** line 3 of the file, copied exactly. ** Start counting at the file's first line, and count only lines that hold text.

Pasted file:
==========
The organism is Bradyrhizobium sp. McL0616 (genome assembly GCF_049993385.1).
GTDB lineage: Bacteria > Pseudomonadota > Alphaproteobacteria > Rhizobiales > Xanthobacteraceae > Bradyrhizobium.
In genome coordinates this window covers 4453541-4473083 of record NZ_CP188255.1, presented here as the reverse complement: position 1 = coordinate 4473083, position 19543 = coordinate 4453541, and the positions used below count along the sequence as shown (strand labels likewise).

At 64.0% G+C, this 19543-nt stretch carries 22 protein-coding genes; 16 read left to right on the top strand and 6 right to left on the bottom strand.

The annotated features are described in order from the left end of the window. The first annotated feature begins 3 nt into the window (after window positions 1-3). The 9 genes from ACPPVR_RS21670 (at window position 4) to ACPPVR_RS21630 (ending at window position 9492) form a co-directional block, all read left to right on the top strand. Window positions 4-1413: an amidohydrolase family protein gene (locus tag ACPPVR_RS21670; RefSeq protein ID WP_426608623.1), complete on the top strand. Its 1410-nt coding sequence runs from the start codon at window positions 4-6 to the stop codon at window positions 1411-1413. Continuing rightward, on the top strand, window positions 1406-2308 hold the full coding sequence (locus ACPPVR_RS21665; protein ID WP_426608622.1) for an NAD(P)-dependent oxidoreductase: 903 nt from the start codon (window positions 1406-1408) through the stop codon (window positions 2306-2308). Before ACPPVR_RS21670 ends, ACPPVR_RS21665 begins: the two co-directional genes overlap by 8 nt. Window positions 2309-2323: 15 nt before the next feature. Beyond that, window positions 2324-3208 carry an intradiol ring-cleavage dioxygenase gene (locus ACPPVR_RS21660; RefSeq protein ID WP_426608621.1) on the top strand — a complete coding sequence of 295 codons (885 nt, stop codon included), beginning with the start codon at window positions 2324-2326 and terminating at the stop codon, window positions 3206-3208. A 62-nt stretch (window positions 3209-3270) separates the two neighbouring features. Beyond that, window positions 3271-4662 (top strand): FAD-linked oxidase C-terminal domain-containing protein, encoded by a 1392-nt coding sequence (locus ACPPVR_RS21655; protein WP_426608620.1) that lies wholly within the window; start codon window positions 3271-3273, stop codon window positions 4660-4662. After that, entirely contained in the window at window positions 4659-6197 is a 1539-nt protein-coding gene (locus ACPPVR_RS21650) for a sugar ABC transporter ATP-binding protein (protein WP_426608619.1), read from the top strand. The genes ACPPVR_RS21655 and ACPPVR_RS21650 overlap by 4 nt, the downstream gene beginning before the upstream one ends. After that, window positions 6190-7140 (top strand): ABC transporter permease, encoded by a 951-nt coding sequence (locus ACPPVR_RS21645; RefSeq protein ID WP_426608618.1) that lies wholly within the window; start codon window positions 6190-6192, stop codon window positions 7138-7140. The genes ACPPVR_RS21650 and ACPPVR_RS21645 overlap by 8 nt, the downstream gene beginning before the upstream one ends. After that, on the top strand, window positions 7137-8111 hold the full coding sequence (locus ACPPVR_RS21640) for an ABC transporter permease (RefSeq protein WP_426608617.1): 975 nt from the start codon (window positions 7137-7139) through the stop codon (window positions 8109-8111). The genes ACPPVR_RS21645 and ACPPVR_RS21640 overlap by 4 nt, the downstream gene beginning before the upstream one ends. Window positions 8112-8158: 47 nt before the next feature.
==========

In genome coordinates this window covers 4453541-4473083 of record NZ_CP188255.1, presented here as the reverse complement: position 1 = coordinate 4473083, position 19543 = coordinate 4453541, and the positions used below count along the sequence as shown (strand labels likewise).